(Bloomberg) -- Kering SA warned that profit will plunge in the first half of the year as the crisis at Gucci, its biggest brand, deepens.

Recurring operating income will drop between 40% and 45% in the first six months, Kering said in a statement Tuesday. That’s after comparable sales at Gucci tumbled 18% in the first quarter on slack demand in China.

Kering is struggling to revive the fortunes of Gucci, which accounts for more than two-thirds of its operating profit. The luxury group last year named a new Gucci creative director, Sabato De Sarno, whose designs began entering stores in February. Kering has warned the turnaround will take time to bear fruit as the market for luxury goods cools.

“The market in China is currently quite polarized between an appetite of customers for the really high-end segment or for more affordable products,” Kering Chief Financial Officer Armelle Poulou told reporters Tuesday. “Gucci, being more positioned in the middle, is not benefiting from this polarization.”

The situation could evolve quickly because Chinese customers are in a “wait-and-see” mode as the distribution of the new collections ramps up, she said. So far the new designs “have been very well received, particularly in the ready-to-wear and shoes categories,” Kering said in the statement. Kering expects all of Gucci’s products by the third quarter to be from the new collections led by De Sarno, Poulou added.

In the meantime, Gucci is working on its handbag offering, which is a crucial category. It has plans to accelerate new launches this year, Poulou said during a call with analysts.

The company continues to lag behind LVMH Moet Hennessy Louis Vuitton SE, its larger French rival and the owner of some 75 luxury brands, including Christian Dior and Tiffany & Co. LVMH delivered 3% organic revenue growth in the first quarter. Hermes International SCA, which has also withstood the downturn better than most peers, will report sales on Thursday.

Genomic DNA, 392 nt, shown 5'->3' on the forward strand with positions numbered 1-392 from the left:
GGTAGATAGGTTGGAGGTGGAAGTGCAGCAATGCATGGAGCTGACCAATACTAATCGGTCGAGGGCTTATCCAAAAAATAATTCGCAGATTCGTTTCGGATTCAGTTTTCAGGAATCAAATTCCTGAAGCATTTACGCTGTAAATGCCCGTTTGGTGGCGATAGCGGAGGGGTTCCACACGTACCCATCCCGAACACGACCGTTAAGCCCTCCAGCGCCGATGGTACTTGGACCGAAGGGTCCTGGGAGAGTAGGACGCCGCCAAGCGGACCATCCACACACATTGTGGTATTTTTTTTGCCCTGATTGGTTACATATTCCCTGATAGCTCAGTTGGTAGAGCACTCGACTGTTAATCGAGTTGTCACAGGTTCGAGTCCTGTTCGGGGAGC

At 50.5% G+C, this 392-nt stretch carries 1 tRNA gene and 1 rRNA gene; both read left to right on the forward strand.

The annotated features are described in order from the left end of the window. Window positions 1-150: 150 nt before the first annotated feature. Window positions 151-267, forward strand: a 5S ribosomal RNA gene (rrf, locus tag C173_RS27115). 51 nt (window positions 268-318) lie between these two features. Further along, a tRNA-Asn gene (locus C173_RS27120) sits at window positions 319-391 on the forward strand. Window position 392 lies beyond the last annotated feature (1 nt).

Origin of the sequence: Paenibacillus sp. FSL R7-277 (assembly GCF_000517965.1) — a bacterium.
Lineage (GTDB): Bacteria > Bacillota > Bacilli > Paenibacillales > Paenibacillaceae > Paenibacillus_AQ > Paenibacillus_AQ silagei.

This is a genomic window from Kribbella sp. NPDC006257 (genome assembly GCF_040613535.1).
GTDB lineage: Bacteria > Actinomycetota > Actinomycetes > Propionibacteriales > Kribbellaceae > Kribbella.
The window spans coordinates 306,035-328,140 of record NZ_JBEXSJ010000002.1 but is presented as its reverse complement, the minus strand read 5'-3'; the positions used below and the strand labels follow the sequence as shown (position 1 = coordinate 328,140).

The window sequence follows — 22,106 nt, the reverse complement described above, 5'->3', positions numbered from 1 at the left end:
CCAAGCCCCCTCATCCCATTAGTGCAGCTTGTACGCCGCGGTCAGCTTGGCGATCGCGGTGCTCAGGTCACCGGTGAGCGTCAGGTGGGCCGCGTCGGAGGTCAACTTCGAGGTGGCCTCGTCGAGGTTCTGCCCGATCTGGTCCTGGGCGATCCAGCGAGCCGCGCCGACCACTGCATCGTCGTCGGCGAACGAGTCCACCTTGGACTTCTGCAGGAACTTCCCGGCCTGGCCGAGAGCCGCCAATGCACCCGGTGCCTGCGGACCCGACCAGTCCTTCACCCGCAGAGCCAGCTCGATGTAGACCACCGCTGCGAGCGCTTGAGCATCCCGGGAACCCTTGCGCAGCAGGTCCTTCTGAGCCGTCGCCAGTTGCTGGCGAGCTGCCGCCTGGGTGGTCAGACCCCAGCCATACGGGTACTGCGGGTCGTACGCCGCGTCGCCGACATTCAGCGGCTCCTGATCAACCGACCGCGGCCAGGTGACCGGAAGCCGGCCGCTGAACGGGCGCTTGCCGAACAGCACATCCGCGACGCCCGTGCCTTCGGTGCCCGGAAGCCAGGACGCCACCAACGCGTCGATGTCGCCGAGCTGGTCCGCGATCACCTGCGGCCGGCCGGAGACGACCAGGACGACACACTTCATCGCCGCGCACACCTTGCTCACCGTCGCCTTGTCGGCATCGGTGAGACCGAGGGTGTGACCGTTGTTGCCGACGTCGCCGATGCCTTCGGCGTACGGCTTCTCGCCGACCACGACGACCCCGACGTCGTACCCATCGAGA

“It is not surprising that brands in transition may be experiencing bigger difficulties in a softening demand environment, as consumers concentrate their spend on must-have brands,” Luca Solca, analyst at Sanford C. Bernstein wrote in a note. “The magnitude of the profit descent, nevertheless, surprises on the downside. It seems clear that Kering is intent on ‘cleaning up the house’ and establishing a stronger base for the future.”

Kering’s American depositary receipts fell as much as 5.3% after the profit warning. The company’s shares are down 12% this year in Paris trading, trailing a 9% advance in LVMH and a 23% gain by Hermes.

Sales at Kering fell 10% on a comparable basis in the first quarter, in line with the warning the group issued in March. Yves Saint Laurent, its second-largest brand, saw comparable sales decline 6%, while Bottega Veneta rose 2%, buoyed by double-digit growth in North America, Western Europe and the Middle East.

(Updates with comments from CFO call with analysts)

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